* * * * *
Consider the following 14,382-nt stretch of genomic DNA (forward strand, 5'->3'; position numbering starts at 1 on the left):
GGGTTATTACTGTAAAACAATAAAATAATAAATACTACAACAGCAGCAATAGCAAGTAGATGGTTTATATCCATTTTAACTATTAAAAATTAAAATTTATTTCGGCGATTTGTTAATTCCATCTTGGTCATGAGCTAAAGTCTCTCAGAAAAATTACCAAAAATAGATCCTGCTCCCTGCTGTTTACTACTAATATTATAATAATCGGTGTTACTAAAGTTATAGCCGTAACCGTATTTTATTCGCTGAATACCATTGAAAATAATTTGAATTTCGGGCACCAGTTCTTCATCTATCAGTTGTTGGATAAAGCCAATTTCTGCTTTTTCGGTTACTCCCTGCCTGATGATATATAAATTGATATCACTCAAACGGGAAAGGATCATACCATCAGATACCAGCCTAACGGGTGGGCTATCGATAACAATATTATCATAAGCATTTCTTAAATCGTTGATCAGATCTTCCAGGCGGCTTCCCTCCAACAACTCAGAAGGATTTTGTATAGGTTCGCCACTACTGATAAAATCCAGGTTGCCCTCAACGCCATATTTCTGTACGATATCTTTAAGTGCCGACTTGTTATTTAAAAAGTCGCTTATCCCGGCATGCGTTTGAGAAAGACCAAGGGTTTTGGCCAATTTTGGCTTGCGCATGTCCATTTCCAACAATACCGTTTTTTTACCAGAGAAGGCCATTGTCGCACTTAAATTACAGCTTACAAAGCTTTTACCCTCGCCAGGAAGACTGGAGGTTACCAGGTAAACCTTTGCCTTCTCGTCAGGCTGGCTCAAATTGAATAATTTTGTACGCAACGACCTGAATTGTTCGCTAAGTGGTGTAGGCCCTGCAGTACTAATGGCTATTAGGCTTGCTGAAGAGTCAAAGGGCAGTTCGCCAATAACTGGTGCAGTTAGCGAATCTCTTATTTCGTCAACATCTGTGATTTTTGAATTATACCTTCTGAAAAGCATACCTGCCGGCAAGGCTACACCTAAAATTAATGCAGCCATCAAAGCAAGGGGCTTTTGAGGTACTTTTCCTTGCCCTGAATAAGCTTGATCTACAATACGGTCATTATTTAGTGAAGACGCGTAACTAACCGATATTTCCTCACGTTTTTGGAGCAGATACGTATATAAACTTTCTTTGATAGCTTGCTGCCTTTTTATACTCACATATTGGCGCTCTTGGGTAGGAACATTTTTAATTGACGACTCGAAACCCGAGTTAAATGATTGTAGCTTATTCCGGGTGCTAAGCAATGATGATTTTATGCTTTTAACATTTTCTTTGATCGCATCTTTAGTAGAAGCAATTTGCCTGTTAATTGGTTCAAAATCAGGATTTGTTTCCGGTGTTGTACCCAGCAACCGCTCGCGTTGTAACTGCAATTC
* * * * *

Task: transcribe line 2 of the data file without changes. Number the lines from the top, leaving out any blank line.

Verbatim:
GGGTTATTACTGTAAAACAATAAAATAATAAATACTACAACAGCAGCAATAGCAAGTAGATGGTTTATATCCATTTTAACTATTAAAAATTAAAATTTATTTCGGCGATTTGTTAATTCCATCTTGGTCATGAGCTAAAGTCTCTCAGAAAAATTACCAAAAATAGATCCTGCTCCCTGCTGTTTACTACTAATATTATAATAATCGGTGTTACTAAAGTTATAGCCGTAACCGTATTTTATTCGCTGAATACCATTGAAAATAATTTGAATTTCGGGCACCAGTTCTTCATCTATCAGTTGTTGGATAAAGCCAATTTCTGCTTTTTCGGTTACTCCCTGCCTGATGATATATAAATTGATATCACTCAAACGGGAAAGGATCATACCATCAGATACCAGCCTAACGGGTGGGCTATCGATAACAATATTATCATAAGCATTTCTTAAATCGTTGATCAGATCTTCCAGGCGGCTTCCCTCCAACAACTCAGAAGGATTTTGTATAGGTTCGCCACTACTGATAAAATCCAGGTTGCCCTCAACGCCATATTTCTGTACGATATCTTTAAGTGCCGACTTGTTATTTAAAAAGTCGCTTATCCCGGCATGCGTTTGAGAAAGACCAAGGGTTTTGGCCAATTTTGGCTTGCGCATGTCCATTTCCAACAATACCGTTTTTTTACCAGAGAAGGCCATTGTCGCACTTAAATTACAGCTTACAAAGCTTTTACCCTCGCCAGGAAGACTGGAGGTTACCAGGTAAACCTTTGCCTTCTCGTCAGGCTGGCTCAAATTGAATAATTTTGTACGCAACGACCTGAATTGTTCGCTAAGTGGTGTAGGCCCTGCAGTACTAATGGCTATTAGGCTTGCTGAAGAGTCAAAGGGCAGTTCGCCAATAACTGGTGCAGTTAGCGAATCTCTTATTTCGTCAACATCTGTGATTTTTGAATTATACCTTCTGAAAAGCATACCTGCCGGCAAGGCTACACCTAAAATTAATGCAGCCATCAAAGCAAGGGGCTTTTGAGGTACTTTTCCTTGCCCTGAATAAGCTTGATCTACAATACGGTCATTATTTAGTGAAGACGCGTAACTAACCGATATTTCCTCACGTTTTTGGAGCAGATACGTATATAAACTTTCTTTGATAGCTTGCTGCCTTTTTATACTCACATATTGGCGCTCTTGGGTAGGAACATTTTTAATTGACGACTCGAAACCCGAGTTAAATGATTGTAGCTTATTCCGGGTGCTAAGCAATGATGATTTTATGCTTTTAACATTTTCTTTGATCGCATCTTTAGTAGAAGCAATTTGCCTGTTAATTGGTTCAAAATCAGGATTTGTTTCCGGTGTTGTACCCAGCAACCGCTCGCGTTGTAACTGCAATTC